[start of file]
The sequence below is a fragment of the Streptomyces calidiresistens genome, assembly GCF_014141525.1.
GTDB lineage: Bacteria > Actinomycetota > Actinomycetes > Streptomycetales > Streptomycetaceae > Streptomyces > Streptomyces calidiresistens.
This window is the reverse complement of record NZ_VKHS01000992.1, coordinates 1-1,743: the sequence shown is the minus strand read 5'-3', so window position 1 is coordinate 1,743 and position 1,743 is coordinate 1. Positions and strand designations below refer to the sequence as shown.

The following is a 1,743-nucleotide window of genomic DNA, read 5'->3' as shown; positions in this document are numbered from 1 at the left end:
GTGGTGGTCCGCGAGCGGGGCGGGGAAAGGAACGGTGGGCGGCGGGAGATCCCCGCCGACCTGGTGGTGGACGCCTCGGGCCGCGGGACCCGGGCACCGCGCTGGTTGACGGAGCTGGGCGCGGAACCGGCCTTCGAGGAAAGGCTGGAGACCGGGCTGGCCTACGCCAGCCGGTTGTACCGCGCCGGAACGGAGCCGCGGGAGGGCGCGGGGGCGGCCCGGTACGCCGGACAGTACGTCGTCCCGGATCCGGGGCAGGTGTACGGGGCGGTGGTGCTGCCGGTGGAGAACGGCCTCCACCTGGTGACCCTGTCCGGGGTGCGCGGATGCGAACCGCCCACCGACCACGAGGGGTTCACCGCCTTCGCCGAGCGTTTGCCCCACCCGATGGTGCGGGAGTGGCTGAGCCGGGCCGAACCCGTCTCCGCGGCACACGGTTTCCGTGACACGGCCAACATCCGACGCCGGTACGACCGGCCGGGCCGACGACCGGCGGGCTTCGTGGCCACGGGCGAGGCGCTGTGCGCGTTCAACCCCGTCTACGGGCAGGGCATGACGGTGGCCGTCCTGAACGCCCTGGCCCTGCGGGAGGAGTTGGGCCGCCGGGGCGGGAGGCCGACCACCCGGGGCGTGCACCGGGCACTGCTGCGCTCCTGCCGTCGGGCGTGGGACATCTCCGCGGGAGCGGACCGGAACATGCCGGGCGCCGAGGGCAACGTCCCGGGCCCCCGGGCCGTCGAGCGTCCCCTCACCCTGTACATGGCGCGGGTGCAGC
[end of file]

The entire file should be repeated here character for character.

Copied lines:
The sequence below is a fragment of the Streptomyces calidiresistens genome, assembly GCF_014141525.1.
GTDB lineage: Bacteria > Actinomycetota > Actinomycetes > Streptomycetales > Streptomycetaceae > Streptomyces > Streptomyces calidiresistens.
This window is the reverse complement of record NZ_VKHS01000992.1, coordinates 1-1,743: the sequence shown is the minus strand read 5'-3', so window position 1 is coordinate 1,743 and position 1,743 is coordinate 1. Positions and strand designations below refer to the sequence as shown.

The following is a 1,743-nucleotide window of genomic DNA, read 5'->3' as shown; positions in this document are numbered from 1 at the left end:
GTGGTGGTCCGCGAGCGGGGCGGGGAAAGGAACGGTGGGCGGCGGGAGATCCCCGCCGACCTGGTGGTGGACGCCTCGGGCCGCGGGACCCGGGCACCGCGCTGGTTGACGGAGCTGGGCGCGGAACCGGCCTTCGAGGAAAGGCTGGAGACCGGGCTGGCCTACGCCAGCCGGTTGTACCGCGCCGGAACGGAGCCGCGGGAGGGCGCGGGGGCGGCCCGGTACGCCGGACAGTACGTCGTCCCGGATCCGGGGCAGGTGTACGGGGCGGTGGTGCTGCCGGTGGAGAACGGCCTCCACCTGGTGACCCTGTCCGGGGTGCGCGGATGCGAACCGCCCACCGACCACGAGGGGTTCACCGCCTTCGCCGAGCGTTTGCCCCACCCGATGGTGCGGGAGTGGCTGAGCCGGGCCGAACCCGTCTCCGCGGCACACGGTTTCCGTGACACGGCCAACATCCGACGCCGGTACGACCGGCCGGGCCGACGACCGGCGGGCTTCGTGGCCACGGGCGAGGCGCTGTGCGCGTTCAACCCCGTCTACGGGCAGGGCATGACGGTGGCCGTCCTGAACGCCCTGGCCCTGCGGGAGGAGTTGGGCCGCCGGGGCGGGAGGCCGACCACCCGGGGCGTGCACCGGGCACTGCTGCGCTCCTGCCGTCGGGCGTGGGACATCTCCGCGGGAGCGGACCGGAACATGCCGGGCGCCGAGGGCAACGTCCCGGGCCCCCGGGCCGTCGAGCGTCCCCTCACCCTGTACATGGCGCGGGTGCAGC